Court Rules to Allow Housing in Once-Iconic Park

( – The California Supreme Court last Thursday ruled that the University of California could convert UC Berkeley’s People’s Park into a housing complex for students, bringing an end to a yearslong legal battle over the landmark that has been the site of campus protests since the Vietnam war.

The state Supreme Court determined that a 2023 state law invalidated the claims made by two local groups that sued to block the conversion by arguing that adding more student housing in downtown Berkeley would increase noise pollution in the already densely-populated area.

In the court’s unanimous decision, Chief Justice Patricia Guerrero wrote that due to the new law which the parties in the suit all acknowledged, the lawsuit against the housing plan posed “no obstacle to the development of the People’s Park housing project.”

The state desperately wants more housing, including for students attending California’s public colleges and universities where some students stay with friends, sleep in their cars, or are forced to commute hours to attend classes due to the lack of dorm space or nearby apartments.

The Supreme Court noted that among the schools in the University of California system, UC Berkeley provides housing for the lowest percentage of students.

In the 2023-24 academic year, only around 22 percent of UC Berkeley’s 45,699 students were provided housing, according to a spokesman from the school.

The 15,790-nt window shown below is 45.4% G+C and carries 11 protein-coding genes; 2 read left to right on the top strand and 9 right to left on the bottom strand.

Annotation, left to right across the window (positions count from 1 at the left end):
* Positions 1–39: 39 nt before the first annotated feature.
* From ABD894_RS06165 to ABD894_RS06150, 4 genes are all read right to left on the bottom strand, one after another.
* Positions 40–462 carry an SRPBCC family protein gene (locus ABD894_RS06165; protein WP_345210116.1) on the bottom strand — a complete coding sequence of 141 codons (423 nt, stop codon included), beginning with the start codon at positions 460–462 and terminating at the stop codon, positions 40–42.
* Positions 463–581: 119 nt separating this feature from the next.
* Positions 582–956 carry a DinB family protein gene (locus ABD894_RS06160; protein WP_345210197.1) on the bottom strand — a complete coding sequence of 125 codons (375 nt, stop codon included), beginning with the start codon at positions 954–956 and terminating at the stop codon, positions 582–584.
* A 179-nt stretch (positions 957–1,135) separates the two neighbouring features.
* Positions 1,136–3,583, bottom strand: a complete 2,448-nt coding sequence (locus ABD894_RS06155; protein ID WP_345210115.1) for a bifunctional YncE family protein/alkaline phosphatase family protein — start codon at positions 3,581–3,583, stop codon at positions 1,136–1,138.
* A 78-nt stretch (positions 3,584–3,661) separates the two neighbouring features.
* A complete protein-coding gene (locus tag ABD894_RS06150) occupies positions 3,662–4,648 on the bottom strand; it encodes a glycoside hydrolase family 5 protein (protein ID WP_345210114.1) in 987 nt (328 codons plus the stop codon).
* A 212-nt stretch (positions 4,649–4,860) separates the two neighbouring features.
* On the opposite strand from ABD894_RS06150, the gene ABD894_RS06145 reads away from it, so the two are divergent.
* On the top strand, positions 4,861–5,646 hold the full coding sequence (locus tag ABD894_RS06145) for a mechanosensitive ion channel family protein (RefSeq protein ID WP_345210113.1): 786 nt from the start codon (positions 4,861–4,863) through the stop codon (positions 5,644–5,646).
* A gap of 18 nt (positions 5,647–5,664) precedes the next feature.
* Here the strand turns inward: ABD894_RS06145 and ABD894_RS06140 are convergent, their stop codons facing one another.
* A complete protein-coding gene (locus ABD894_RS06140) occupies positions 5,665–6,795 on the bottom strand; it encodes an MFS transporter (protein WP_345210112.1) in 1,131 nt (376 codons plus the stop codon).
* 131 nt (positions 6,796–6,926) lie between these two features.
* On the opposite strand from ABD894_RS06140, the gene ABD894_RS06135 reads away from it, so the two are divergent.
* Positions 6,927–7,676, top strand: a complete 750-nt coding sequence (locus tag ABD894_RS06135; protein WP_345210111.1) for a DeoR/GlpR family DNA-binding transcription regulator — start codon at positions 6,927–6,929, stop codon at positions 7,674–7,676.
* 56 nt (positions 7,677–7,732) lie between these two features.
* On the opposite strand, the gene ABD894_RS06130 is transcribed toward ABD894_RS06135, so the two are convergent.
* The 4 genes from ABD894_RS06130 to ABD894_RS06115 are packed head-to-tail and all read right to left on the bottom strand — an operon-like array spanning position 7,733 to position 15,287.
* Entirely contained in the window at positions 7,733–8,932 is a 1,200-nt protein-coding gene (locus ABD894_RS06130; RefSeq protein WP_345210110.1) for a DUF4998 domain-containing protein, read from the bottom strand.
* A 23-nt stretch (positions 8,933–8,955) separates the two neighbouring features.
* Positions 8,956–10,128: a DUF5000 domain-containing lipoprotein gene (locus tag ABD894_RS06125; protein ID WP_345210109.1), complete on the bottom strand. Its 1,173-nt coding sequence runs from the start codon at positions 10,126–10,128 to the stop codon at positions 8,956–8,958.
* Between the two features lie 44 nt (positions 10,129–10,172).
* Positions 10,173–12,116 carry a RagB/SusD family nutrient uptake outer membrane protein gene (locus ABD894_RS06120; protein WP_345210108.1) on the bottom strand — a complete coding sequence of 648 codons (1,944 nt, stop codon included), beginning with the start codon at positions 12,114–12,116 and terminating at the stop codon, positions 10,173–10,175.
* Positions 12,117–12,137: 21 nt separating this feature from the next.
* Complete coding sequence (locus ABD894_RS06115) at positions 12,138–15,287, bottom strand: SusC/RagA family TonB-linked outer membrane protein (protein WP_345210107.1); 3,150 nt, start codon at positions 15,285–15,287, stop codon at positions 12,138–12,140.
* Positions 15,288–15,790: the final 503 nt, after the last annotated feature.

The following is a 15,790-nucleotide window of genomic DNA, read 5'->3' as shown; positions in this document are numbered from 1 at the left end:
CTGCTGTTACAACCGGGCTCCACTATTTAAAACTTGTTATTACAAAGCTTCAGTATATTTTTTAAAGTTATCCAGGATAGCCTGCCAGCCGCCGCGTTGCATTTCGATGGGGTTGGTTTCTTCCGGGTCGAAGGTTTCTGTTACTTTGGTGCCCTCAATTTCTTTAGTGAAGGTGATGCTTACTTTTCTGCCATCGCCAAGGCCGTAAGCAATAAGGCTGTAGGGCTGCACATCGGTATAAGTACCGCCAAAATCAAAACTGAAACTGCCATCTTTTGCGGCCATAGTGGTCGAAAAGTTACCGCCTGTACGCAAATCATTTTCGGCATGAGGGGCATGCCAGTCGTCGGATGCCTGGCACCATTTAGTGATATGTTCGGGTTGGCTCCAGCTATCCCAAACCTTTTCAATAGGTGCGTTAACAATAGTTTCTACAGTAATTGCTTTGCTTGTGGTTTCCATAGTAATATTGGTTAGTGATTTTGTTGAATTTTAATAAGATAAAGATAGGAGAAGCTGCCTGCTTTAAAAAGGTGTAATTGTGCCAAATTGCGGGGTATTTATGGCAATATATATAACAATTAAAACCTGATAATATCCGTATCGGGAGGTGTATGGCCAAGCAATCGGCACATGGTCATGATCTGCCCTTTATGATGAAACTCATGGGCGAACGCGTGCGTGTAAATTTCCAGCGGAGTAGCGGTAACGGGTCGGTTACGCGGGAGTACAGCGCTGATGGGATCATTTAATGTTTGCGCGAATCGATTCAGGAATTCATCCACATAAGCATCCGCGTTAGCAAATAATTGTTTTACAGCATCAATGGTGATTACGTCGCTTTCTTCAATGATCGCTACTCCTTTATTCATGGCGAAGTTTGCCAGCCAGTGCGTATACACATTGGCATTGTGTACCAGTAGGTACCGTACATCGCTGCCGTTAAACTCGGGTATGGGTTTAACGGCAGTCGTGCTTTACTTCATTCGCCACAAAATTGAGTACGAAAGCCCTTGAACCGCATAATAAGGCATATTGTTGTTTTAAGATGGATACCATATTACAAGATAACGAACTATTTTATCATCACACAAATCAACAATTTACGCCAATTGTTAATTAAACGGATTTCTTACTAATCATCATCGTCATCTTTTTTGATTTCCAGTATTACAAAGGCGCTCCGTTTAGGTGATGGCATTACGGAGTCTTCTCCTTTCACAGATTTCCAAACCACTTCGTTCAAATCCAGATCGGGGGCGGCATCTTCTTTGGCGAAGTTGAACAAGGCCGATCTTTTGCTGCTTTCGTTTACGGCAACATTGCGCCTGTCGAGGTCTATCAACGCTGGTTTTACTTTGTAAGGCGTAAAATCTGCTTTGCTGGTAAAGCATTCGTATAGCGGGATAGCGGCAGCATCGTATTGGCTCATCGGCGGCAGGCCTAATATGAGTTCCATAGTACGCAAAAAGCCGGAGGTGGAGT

The school’s planned complex would provide housing for roughly 1,100 students on the nearly 3-acre People’s Park for a cost of $312 million. Opposition to the plan has at times been so intense that protesters have clashed with police.

When crews began clearing the trees to make way for the project in 2022, protesters broke through the 8-foot high chain-link fence to stop them. Earlier this year as crews erected double-stacked shipping containers to wall off the site, protesters had to be removed by officers in riot gear.

The People’s Park was founded in 1969 and was a gathering place for free speech and civil rights activists. The park was used for community gardening, distributing free meals, and displaying art projects.

UC Berkeley spokesman Kyle Gibson said the school was relieved by the state Supreme Court’s unanimous decision and would resume construction at the site.

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